Policies + Additional Resources
Norwalk Community College has policies and procedures in place to ensure compliance with federal and state regulations.
- Americans with Disabilities Policy
- CSCU Policy on Sexual Misconduct, Sexual Assault and Intimate Partner Violence Policy
- Freedom of Information Act (FOIA)
- Policy on Consensual Relationships
- Use of a Preferred First Name and Execution of Changes to Legal Name by Students
- Access to Restrooms and Locker Rooms
- Additional Policies and Procedures
Americans with Disabilities Policy
Norwalk Community College does not discriminate on the basis of disability in the administration of, or access to, its programs, services or activities. Under this policy, a person with a disability is defined as “a person who has a physical or mental impairment that substantially limits one or more major life activities, has a record of such an impairment, or is regarded as having an impairment.”
Norwalk Community College President, David Levinson, has designated the following individual to coordinate the university’s compliance with the non-discrimination requirements of Section 35.1067 of the Department of Justice regulations:
Cheryl C. DeVonish, Esq.
Chief Executive Officer
CSCU Policy on Sexual Misconduct, Sexual Assault and Intimate Partner Violence Policy
The Board of Regents for Higher Education (BOR) in conjunction with the Connecticut State Colleges and Universities (CSCU) is committed to insuring that each member of every BOR governed college and university community has the opportunity to participate fully in the process of education and development. The BOR and CSCU strive to maintain a safe and welcoming environment free from acts of sexual misconduct, intimate partner violence and stalking. It is the intent of the BOR and each of its colleges or universities to provide safety, privacy and support to victims of sexual misconduct and intimate partner violence.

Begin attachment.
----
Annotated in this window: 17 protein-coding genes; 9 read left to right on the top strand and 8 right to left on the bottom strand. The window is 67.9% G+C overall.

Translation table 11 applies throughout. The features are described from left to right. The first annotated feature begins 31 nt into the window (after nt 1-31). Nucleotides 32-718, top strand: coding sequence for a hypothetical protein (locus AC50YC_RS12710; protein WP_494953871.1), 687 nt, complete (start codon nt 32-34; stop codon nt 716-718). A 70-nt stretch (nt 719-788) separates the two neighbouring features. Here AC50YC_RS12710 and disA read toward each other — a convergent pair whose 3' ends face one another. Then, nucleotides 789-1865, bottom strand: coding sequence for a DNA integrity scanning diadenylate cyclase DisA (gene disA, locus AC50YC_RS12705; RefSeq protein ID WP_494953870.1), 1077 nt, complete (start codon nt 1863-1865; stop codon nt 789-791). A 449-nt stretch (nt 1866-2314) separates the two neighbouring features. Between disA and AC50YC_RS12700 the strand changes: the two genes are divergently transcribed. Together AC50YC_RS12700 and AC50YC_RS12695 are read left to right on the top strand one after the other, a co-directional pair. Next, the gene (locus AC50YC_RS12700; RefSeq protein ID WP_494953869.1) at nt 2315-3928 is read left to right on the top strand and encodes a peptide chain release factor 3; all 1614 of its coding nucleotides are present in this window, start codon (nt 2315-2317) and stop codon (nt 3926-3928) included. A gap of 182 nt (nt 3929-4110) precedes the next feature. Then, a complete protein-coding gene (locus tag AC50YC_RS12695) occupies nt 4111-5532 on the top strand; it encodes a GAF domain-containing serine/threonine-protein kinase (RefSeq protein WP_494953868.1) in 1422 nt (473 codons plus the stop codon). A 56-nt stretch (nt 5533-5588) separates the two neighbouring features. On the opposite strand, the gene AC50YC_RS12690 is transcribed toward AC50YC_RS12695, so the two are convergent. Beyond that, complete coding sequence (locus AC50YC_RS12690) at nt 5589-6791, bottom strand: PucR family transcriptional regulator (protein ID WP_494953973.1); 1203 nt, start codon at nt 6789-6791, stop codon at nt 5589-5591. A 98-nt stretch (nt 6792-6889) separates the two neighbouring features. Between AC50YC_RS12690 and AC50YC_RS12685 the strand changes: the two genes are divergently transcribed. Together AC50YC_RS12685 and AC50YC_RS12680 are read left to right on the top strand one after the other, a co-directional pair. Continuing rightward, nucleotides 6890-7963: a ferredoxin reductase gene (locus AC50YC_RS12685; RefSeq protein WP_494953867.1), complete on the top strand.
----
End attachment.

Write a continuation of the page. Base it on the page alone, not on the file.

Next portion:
The BOR strongly encourages victims to report any instance of sexual misconduct, including sexual harassment, sexual assault, sexual exploitation, stalking and intimate partner violence, as an effective means of taking action by reporting such acts to the appropriate officials and pursuing criminal or disciplinary remedies, or both. The only way that action can be taken against anyone who violates another in such a manner is through Reporting.
Faculty, staff, and others who are concerned about a student’s behavior are encouraged to report the concern through the online student of concern form. This includes emotional/behavioral concerns, disruptive behaviors, threating words or actions, academic concerns, personal needs, as well as reports of sexual assault, stalking, and intimate partner violence. All reports are taken seriously, therefore, it is essential to provide as much information as possible. Your name will remain confidential, however, the appropriate party may need to contact you for additional information.
Family Educational Rights and Privacy Act (FERPA)